In Smith, the premises obviously could not be leased until the holdover tenant left. However, no such impediment exists, here; Wilkerson could perform both jobs because she obviously did work them both. Further, a contract is not invalid simply because it does not contain all the provisions or conditions the parties might have incorporated into it.

Milhoan may have intended that while Wilkerson was an employee of the School District she not simultaneously be a bartender, but the way to deal with that concern is to provide for it in the contract. Our review of the contract discloses that there is no mention whatsoever in it of Wilkerson not holding a second job, or relinquishing one already held at the time of signing before taking a second job. There is nothing in the contract which suggests an intent to incorporate the conversation. Thus, the jury was free to conclude that that discussion did not vary the contract.

The second issue is whether Wilkerson's duty to quit the bartending job was a condition precedent to beginning the bus driving job. Certainly there was not such condition expressed in the contract. To determine whether it was an implied condition precedent, we look to the record to glean the demeanor and conduct of the parties. The School District contends it never would have allowed Wilkerson to drive the school bus and would not have executed the written agreement if it had known she had no intention of quitting the bartending job.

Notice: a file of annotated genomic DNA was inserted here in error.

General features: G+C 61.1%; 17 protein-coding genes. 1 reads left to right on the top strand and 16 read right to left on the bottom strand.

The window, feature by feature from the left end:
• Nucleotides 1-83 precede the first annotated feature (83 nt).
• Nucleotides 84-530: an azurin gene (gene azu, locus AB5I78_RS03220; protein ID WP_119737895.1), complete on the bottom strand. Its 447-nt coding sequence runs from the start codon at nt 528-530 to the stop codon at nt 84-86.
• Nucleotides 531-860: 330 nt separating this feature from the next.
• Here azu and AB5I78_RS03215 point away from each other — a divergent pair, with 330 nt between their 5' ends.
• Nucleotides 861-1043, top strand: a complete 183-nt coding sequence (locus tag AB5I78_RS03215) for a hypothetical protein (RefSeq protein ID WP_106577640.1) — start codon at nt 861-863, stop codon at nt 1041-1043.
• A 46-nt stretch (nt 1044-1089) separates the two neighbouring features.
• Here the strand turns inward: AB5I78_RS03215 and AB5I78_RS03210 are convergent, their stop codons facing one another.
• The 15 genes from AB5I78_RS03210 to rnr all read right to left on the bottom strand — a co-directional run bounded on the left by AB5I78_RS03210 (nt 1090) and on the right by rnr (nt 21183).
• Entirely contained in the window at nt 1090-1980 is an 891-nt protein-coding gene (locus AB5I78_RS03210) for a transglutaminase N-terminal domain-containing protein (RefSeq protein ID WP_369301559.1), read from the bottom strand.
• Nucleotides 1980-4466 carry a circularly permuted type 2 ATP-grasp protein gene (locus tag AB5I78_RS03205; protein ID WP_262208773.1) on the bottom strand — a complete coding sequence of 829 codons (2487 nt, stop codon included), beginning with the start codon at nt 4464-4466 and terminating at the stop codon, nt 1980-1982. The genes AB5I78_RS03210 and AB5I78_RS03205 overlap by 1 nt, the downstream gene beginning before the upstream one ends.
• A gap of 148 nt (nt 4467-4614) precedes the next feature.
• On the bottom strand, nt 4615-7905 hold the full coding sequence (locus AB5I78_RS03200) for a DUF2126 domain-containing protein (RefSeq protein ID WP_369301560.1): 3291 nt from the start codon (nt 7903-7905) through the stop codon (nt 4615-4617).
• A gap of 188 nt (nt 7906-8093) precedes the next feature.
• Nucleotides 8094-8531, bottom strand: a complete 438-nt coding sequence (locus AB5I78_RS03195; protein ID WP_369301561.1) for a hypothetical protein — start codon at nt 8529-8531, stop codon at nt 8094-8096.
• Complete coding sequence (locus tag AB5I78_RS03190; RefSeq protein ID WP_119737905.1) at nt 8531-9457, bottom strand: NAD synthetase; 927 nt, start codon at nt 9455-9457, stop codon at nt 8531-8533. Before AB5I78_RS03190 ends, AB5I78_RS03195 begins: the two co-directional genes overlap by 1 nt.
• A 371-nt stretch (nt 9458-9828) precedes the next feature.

In its order, the District Court stated that School District 15 has a standing policy that anyone with a job at night that requires keeping late hours will not be hired as a bus driver. But in a deposition taken on February 14, 1984, Chris Mattocks, Superintendent of the School District, testified that there was no such written policy — that the difficulties encountered by holding two such jobs reflected his own feeling.

Wilkerson testified that she fully intended to quit bartending as soon as her first paycheck arrived from the School District, and that she could not afford to do so before that time. The School District concedes this was a disputed point. Such conflicts in the evidence were for the trier of fact to resolve, and it did resolve them, in favor of Wilkerson.

Further, even when specific language is included in a contract, it will not always be considered a condition precedent. As we stated in Palmquist v. Allardyce Petroleum Corp. (1974), 164 Mont. 178, 180, 520 P.2d 783, 784:

"It is a principle of contract law that a mere stipulation or convenant in a contract will not be construed as a condition precedent, particularly where a forfeiture would result and where it appears a condition precedent, if desired, could have been provided for by express agreement."

Here, there was no mention at all in the contract of a stipulation or covenant by Wilkerson not to work a second job. If the School District had intended Wilkerson's terminating her first employment to be a prerequisite to hiring her, it could have been provided for in the contract. Whether the parties intended it to be so included was a question of fact, as we have noted, and the jury resolved that question in Wilkerson's favor.